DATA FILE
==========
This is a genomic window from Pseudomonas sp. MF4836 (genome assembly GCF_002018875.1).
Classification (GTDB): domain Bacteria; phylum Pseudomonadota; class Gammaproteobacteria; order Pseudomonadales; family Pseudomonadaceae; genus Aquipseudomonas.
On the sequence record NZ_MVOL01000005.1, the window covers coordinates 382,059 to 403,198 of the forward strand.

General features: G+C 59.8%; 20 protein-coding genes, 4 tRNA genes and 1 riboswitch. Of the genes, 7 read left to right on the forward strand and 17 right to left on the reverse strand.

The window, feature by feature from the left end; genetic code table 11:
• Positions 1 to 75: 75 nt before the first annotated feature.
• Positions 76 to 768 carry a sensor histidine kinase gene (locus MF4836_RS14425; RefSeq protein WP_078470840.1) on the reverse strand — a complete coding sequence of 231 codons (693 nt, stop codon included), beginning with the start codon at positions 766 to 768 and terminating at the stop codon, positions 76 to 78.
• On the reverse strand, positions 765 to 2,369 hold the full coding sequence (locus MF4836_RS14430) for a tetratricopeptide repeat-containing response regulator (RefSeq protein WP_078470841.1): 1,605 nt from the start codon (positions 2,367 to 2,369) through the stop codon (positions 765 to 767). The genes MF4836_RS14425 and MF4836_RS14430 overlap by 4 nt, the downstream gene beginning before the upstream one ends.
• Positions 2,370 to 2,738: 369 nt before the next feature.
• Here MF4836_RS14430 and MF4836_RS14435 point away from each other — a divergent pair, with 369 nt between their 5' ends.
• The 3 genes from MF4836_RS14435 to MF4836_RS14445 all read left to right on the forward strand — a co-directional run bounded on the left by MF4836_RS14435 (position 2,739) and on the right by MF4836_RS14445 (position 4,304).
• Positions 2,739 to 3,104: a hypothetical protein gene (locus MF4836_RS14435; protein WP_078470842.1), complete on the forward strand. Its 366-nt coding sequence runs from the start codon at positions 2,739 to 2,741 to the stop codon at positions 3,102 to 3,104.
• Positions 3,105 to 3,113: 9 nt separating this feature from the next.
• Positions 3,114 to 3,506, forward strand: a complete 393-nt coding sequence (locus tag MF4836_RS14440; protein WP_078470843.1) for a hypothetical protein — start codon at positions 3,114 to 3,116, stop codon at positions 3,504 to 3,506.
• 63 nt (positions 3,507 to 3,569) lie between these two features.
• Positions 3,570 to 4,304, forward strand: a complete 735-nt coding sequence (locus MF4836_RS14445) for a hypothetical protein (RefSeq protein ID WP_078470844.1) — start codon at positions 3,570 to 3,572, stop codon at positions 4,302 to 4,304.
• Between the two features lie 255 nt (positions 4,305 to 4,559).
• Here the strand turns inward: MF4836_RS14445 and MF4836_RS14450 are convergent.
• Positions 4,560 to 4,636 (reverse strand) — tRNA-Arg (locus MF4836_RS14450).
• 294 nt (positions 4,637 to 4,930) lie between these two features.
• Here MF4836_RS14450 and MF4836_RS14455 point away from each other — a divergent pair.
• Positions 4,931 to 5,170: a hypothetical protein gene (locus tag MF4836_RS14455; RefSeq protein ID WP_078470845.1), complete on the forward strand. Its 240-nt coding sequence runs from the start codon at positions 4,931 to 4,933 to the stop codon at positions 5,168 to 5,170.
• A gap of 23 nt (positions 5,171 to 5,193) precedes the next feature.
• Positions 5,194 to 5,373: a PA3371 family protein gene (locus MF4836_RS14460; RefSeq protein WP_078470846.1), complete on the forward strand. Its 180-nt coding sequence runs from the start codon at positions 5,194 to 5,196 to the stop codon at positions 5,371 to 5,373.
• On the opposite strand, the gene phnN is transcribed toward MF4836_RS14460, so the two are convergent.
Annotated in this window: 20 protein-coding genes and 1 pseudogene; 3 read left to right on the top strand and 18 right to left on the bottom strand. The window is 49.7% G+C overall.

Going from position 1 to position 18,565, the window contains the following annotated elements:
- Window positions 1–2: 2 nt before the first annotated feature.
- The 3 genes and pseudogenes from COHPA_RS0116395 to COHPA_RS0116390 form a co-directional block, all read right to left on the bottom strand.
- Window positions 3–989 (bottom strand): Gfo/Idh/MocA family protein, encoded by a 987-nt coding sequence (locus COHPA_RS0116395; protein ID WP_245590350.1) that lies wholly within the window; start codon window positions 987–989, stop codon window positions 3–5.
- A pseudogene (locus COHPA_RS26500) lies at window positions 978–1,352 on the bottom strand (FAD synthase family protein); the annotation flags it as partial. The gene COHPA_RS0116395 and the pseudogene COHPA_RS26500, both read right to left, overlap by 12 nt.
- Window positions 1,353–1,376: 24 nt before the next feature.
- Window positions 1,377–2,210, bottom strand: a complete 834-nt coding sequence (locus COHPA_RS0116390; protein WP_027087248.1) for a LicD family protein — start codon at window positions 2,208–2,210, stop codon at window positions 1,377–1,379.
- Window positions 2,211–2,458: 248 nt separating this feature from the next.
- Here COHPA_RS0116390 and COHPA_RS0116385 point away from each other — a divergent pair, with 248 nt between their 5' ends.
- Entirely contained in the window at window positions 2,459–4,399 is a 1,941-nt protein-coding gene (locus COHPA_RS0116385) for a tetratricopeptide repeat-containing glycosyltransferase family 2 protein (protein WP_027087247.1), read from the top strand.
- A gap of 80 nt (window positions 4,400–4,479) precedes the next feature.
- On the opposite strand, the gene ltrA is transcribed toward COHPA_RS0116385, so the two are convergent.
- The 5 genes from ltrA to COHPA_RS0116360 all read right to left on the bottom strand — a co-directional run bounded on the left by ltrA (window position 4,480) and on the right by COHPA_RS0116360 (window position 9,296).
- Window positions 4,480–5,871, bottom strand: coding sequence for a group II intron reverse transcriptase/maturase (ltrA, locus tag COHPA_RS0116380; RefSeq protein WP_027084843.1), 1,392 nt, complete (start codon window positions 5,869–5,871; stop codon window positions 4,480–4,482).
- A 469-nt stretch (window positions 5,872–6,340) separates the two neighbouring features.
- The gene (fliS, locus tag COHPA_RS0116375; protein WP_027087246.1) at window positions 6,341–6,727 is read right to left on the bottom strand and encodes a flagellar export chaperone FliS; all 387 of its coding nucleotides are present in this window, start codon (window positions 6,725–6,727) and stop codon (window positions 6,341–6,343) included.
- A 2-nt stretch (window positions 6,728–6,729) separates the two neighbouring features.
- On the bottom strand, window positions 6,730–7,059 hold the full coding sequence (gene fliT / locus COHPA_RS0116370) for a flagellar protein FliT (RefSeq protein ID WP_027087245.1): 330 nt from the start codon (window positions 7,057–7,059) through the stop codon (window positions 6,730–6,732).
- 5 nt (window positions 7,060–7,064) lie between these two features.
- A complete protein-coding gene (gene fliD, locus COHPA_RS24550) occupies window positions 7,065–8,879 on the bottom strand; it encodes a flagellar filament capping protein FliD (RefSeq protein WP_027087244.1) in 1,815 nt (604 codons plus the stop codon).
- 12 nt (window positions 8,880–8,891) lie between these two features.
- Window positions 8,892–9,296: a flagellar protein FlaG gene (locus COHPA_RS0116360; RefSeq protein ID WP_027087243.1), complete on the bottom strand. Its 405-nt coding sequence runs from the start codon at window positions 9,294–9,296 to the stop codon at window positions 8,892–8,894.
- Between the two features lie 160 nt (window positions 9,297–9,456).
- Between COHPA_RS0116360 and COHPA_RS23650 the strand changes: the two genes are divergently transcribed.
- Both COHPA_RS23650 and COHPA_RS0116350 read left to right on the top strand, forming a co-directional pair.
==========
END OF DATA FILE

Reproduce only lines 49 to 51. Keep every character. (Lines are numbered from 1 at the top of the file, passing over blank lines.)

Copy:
- Between the two features lie 160 nt (window positions 9,297–9,456).
- Between COHPA_RS0116360 and COHPA_RS23650 the strand changes: the two genes are divergently transcribed.
- Both COHPA_RS23650 and COHPA_RS0116350 read left to right on the top strand, forming a co-directional pair.